Meanwhile, Dorji, a grade 14 employee had outgrown his first flush of infatuation for Ngedup. The love, shown at the start, had turned in on itself and was no longer recognizable. Her life was like a puny prey in the hand of a powerful predator. She swallowed whatever hurtful things Dorji said, for he used his hands if she reacted to his provocation. She worked day and night to the tune of Dorji’s pipe. Life had turned bitter for her and every bit of her pleaded: “Have mercy on me! What have I done to deserve this?” She could take no more.

Elsewhere, Rigyel was in his courtyard watering his small flower garden. “Once it attains its utmost beauty, it will wither away. It is immortal,” he exclaimed in resignation, obviously comparing the life of a flower to human mortality.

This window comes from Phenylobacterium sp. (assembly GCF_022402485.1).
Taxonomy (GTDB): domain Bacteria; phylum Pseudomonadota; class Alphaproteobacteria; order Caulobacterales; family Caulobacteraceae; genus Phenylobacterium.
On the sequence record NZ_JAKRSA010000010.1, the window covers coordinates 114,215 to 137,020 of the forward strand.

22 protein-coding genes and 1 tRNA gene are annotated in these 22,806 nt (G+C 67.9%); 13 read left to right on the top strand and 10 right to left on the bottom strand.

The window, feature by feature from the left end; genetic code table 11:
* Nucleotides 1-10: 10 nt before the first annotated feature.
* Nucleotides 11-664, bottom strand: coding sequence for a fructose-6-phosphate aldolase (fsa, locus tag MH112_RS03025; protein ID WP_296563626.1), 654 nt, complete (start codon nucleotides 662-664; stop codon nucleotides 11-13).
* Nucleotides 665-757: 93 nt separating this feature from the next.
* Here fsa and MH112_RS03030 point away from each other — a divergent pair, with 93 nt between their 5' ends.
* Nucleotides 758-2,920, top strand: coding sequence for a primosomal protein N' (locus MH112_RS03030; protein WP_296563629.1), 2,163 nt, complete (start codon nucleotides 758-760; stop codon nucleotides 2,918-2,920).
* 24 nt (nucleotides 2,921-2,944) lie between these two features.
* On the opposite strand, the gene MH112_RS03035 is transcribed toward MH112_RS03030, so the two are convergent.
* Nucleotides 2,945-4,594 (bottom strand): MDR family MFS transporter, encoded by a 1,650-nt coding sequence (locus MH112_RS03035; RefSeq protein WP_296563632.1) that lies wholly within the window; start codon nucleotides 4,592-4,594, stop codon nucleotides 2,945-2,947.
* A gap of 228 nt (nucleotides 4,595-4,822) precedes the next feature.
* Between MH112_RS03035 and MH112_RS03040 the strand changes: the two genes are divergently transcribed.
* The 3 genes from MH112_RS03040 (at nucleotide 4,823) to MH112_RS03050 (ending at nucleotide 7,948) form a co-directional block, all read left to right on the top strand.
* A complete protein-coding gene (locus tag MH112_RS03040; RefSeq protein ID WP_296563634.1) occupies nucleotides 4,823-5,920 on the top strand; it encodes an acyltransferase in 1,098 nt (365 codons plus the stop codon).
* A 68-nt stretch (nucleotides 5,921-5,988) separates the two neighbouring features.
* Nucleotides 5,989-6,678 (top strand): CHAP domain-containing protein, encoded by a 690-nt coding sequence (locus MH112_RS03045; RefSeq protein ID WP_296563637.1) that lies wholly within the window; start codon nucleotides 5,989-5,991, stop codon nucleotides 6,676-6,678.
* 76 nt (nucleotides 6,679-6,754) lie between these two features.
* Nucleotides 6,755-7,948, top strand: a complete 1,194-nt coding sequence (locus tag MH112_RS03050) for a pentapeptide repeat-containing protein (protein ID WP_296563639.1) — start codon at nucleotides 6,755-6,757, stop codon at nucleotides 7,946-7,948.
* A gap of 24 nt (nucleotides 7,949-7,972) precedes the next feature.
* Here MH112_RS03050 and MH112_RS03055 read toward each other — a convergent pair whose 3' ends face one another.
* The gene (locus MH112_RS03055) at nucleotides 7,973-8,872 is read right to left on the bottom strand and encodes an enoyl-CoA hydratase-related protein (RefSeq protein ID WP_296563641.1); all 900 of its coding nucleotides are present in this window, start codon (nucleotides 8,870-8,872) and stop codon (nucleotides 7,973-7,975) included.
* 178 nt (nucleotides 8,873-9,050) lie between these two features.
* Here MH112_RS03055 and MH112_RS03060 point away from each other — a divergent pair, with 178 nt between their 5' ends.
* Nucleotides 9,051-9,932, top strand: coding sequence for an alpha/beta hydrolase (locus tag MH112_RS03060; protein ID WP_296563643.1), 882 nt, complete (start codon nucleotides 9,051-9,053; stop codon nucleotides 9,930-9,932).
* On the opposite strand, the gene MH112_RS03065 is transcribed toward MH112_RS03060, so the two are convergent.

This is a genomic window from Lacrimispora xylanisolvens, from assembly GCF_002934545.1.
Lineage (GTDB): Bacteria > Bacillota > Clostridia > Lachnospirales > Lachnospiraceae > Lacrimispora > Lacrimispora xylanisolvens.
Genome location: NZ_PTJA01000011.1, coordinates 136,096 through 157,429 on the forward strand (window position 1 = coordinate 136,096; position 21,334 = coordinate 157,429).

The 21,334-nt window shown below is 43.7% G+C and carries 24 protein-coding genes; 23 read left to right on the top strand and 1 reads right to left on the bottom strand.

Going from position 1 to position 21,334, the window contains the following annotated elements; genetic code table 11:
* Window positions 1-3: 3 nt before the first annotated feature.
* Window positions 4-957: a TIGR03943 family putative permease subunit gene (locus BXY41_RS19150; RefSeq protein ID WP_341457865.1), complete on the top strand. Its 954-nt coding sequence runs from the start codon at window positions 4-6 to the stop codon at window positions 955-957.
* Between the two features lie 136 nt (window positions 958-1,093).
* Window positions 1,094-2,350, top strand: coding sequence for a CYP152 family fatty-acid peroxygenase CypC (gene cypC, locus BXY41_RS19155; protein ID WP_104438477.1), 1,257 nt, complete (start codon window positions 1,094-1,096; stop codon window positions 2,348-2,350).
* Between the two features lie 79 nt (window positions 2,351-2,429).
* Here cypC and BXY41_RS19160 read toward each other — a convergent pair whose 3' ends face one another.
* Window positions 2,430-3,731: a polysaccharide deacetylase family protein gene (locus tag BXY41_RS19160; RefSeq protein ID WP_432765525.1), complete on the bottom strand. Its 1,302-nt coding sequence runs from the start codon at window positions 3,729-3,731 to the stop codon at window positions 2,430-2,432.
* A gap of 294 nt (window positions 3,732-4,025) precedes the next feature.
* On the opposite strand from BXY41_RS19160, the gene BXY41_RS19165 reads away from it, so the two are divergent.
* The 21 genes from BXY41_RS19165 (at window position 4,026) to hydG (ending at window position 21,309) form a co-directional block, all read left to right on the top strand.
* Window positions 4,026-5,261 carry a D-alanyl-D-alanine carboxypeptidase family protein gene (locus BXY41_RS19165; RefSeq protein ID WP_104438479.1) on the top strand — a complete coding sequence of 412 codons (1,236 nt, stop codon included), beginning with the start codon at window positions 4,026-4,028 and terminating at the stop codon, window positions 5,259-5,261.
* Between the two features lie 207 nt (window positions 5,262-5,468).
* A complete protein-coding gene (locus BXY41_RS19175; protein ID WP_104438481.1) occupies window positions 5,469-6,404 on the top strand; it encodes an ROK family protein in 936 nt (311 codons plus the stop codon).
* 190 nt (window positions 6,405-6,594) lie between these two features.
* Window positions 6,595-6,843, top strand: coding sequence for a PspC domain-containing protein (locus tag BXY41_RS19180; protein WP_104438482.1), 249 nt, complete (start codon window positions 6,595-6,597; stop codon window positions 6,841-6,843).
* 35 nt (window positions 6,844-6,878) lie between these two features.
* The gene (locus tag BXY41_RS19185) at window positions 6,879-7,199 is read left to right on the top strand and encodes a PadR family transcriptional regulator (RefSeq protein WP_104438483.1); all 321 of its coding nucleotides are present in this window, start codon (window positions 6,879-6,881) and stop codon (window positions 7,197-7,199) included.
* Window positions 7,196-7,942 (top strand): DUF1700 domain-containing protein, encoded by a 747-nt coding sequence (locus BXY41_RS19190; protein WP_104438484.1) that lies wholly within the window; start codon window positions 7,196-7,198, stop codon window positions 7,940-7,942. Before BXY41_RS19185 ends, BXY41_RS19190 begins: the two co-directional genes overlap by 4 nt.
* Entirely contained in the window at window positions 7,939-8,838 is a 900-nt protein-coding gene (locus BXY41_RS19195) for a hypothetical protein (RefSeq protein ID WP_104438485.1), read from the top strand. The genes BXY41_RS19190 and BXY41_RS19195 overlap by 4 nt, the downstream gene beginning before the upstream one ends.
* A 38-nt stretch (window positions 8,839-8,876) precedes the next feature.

In his bemused state, he saw a lady passing, who had some resemblance of the girl he once longed for and lost. He kept staring straight at her as she approached.

Drabbed in an apparel of intricate green and red patterns, she grew less attractive as she neared. On her back she carried a baby.

Her eyes stared at Rigyel as if imploring him to take her back. Remorseful of some bad past decisions, she shed tears in front of him. It was Ngedup. Rigyel bowed his head and waved his hand as if to say hello- good-bye to his old flame. “Fate hasn’t bound us, so you may go your own way for I’ve started my new life,” thought Rigyel sympathetically.

As Ngedup gradually disappeared from his courtyard, Rigyel couldn’t help but ponder why woman fail to appreciate their man by character.